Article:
Europe bans bonemeal in feed

4 December 2000

Europe bans bonemeal in feed

By Philip Clarke in Brussels

EUROPEAN agriculture ministers have agreed to ban meat and bonemeal in all animal feed as one of a number of new measures to control the spread of BSE.

The decision was made in Brussels on Monday (04 December).

Only Finland and Sweden voted against the ban, arguing that they did not have a BSE problem.

But a controversial plan to include fishmeal as an outlawed feedstuff was overturned at the insistence of the Netherlands, Denmark and Ireland.

Apart from the cost implications of a ban, they argued that removing fishmeal from poultry rations could encourage chickens to start pecking each other.

Ben Gill, president of the National Farmers Union of England and Wales, welcomed the meat and bonemeal ban as a sensible measure against BSE.

Checks should ensure that fishmeal supplies were not being diluted with meat and bonemeal, as has been practised by some unscrupulous traders, he said.

Having dealt with the meat and bonemeal ban, the 15 farm ministers then commenced talks on other measures to deal with the BSE crisis.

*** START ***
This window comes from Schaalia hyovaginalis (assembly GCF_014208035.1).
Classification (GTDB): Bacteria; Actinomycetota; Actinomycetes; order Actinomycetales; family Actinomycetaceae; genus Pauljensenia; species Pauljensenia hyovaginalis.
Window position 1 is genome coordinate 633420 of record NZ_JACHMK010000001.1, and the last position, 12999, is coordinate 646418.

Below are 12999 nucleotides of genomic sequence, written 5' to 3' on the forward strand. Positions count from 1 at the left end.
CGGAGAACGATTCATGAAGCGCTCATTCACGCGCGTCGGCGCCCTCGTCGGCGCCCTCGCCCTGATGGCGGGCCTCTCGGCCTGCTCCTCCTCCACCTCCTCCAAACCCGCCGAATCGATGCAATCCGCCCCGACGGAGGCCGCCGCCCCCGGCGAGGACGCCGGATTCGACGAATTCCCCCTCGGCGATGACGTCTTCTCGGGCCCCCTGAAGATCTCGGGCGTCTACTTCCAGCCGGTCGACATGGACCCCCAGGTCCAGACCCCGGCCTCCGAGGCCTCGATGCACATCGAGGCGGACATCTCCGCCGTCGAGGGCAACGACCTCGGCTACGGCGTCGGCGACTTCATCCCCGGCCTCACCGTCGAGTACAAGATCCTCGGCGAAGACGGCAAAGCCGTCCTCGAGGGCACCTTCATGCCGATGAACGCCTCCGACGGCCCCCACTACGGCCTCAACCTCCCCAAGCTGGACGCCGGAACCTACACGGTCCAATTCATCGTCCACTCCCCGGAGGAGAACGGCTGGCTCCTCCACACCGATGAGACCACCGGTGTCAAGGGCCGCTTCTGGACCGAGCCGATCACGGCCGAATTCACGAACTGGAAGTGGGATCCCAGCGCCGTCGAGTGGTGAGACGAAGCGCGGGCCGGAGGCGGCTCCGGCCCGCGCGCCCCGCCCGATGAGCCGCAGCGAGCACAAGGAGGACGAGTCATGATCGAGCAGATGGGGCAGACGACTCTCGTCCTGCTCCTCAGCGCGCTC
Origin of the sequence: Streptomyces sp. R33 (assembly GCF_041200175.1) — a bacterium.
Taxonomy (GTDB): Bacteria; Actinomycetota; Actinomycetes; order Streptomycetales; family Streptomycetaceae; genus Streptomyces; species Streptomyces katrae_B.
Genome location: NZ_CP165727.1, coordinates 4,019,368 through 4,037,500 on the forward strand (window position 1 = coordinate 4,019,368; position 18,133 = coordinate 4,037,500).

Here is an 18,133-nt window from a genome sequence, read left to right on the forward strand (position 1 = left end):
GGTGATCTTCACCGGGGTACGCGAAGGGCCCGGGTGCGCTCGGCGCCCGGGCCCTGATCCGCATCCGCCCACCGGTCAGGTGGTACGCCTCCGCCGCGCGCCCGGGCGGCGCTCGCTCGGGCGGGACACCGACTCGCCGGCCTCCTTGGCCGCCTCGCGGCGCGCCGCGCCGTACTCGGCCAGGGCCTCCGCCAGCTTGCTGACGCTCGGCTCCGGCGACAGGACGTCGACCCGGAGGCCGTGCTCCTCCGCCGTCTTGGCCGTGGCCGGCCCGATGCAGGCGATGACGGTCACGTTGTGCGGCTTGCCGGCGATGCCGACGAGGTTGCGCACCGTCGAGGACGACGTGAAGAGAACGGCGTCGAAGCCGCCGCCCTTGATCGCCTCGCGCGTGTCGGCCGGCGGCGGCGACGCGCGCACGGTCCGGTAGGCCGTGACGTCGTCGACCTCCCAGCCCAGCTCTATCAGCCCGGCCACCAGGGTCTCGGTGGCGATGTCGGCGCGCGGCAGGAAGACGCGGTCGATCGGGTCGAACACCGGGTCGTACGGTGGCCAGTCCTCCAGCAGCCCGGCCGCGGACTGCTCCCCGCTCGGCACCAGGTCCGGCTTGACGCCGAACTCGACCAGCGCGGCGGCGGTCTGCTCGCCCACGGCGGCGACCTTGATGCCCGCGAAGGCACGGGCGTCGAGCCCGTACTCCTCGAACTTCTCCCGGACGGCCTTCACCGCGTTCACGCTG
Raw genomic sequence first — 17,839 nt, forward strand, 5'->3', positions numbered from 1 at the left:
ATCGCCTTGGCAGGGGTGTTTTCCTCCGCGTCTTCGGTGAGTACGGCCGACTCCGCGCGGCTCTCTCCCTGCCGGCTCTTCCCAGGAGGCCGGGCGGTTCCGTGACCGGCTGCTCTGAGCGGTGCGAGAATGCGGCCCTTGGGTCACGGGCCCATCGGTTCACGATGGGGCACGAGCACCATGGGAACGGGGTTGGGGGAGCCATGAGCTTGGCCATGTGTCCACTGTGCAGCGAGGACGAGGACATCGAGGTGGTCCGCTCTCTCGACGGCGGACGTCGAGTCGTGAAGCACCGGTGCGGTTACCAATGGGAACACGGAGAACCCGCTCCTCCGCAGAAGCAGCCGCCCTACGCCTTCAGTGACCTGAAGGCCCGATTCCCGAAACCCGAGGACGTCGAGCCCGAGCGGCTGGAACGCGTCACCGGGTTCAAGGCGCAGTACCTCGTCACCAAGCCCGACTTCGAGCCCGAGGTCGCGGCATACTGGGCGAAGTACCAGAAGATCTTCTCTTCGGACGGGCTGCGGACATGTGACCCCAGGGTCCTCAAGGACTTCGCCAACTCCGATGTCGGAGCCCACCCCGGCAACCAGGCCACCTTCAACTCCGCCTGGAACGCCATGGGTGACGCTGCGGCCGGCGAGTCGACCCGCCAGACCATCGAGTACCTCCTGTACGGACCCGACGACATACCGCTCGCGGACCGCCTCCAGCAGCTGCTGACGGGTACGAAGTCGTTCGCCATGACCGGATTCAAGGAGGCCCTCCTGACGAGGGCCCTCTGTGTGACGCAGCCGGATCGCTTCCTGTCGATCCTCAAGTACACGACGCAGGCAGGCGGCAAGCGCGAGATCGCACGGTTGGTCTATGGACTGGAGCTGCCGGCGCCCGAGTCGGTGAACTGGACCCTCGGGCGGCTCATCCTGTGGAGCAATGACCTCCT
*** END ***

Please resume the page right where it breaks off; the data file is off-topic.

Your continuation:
These include a European Commission proposal for a “purchase for destruction scheme” for over-30-month cattle which have not been tested for BSE.

European farm commissioner Franz Fischler told the agriculture ministers that such a scheme would be cheaper than conventional intervention.

“The aim of my proposal is to contribute to a re-establishment of a market equilibrium by trying to regain the confidence of consumers, as well as taking away from the market a considerable part of the surplus supply”.

Talks were expected to run late into the night and any final decisions may well be passed to heads of state at their Nice summit later this week.

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